Meteorus wasp approaches a caterpillar host. Biocontrol agent:
The larvae of at least 21 moth species are host to Meteorus pulchricornis, a small parastic wasp. These include native insects such as the kowhai moth and the kawakawa moth - whose larvae make the distinctive holes in kawakawa leaves - and also pest moth caterpillars such as the tomato fruitworm. It also attacks the larvae of the Tropical grass webworm which has caused serious kikuyu pasture damage north of Kaitaia.
What do they look like?
The adult Meteorous pulchricornis measures about 4mm long and is a semi-transparent yellow/orange colour.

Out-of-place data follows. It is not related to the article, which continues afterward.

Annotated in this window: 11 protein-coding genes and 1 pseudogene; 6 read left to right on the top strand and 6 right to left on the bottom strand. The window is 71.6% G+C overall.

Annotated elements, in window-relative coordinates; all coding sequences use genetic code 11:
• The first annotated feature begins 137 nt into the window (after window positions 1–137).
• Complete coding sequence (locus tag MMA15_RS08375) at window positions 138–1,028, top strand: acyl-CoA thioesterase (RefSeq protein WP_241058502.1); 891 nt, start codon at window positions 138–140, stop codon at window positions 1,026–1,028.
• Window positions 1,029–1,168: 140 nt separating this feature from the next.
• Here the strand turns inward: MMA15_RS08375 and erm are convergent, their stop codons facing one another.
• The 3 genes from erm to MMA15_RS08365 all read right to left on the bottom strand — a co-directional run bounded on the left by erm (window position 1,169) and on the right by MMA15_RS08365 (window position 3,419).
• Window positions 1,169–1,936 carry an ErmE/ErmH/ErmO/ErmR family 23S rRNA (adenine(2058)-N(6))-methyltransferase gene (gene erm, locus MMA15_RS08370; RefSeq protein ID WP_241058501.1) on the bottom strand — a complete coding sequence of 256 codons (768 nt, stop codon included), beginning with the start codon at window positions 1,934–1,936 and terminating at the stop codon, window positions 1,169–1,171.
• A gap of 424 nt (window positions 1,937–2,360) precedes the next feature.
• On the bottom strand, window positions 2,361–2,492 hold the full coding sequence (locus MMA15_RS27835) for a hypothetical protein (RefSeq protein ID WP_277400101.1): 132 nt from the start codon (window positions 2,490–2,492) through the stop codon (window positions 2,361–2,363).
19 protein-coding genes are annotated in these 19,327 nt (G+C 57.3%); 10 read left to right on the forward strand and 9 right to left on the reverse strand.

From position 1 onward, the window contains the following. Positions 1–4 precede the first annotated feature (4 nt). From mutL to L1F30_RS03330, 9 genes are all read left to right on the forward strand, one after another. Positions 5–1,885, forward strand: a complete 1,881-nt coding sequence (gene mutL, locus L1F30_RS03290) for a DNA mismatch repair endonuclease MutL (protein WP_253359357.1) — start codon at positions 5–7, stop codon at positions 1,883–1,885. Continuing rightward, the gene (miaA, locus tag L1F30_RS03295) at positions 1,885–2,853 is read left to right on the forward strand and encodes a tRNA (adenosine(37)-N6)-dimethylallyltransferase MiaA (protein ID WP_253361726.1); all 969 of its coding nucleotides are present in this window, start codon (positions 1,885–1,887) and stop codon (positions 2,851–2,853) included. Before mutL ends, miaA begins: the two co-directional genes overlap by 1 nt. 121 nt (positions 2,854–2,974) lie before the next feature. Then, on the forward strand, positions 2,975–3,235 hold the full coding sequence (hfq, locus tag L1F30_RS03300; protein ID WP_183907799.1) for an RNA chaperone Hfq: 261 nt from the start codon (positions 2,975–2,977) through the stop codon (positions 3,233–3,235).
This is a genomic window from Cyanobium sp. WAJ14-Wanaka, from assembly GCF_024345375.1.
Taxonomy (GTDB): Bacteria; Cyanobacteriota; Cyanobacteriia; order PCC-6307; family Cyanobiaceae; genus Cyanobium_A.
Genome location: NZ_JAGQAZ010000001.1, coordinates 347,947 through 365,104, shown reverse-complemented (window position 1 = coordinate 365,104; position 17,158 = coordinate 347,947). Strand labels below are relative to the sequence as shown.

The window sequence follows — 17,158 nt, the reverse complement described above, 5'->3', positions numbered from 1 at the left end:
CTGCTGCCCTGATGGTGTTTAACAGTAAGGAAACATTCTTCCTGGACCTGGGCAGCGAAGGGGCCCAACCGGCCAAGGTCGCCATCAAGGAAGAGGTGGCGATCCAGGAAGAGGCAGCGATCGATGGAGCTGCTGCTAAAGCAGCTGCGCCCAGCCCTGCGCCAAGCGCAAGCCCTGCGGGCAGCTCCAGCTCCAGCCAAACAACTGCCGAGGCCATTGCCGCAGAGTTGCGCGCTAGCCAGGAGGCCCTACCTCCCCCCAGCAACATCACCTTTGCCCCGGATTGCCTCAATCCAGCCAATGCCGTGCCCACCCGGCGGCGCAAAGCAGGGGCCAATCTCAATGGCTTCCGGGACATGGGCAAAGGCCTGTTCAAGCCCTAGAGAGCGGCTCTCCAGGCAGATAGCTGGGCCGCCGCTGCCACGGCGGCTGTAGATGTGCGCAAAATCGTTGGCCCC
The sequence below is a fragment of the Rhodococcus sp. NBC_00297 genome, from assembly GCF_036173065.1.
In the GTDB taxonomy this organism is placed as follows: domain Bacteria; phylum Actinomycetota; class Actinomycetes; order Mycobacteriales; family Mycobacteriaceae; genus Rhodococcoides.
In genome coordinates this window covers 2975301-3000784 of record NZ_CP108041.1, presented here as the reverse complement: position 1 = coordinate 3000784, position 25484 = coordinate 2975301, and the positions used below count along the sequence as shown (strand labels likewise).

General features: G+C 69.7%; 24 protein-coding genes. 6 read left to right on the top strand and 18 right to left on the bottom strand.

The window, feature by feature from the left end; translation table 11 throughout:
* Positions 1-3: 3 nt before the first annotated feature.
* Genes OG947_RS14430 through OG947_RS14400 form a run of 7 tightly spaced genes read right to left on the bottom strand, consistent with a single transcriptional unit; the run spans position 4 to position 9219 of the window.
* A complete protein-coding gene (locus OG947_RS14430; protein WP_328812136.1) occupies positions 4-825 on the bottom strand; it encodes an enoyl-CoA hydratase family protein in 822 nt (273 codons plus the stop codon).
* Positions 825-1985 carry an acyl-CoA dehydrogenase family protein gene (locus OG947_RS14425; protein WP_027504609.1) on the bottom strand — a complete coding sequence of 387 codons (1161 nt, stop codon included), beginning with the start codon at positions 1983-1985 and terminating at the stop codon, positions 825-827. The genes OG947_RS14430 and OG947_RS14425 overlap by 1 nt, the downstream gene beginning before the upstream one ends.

What about their life cycle?
The egg hatches into a larva that feeds and develops inside the caterpillar, eventually killing it. The larva leaves the caterpillar to pupate in a cocoon of 3-4mm long suspended from a distinctive, predator-deterring thread anchored to foliage.
Where are they established?
It was first found in New Zealand in 1996, and is now generally resident in cropping areas around the country.
How are they best harvested for redistribution?
Collect parasitized caterpillars and place in two-litre ice cream containers, along with some of the plant material on which the caterpillars have been feeding. The wasp larvae will emerge and form the cocoons, which may then be transferred to new sites, along with any wasps that may have emerged. Alternatively, pupae can be collected from plants infested by kowhai moth caterpillars, including kowhai, gorse, lupin, broom and genista.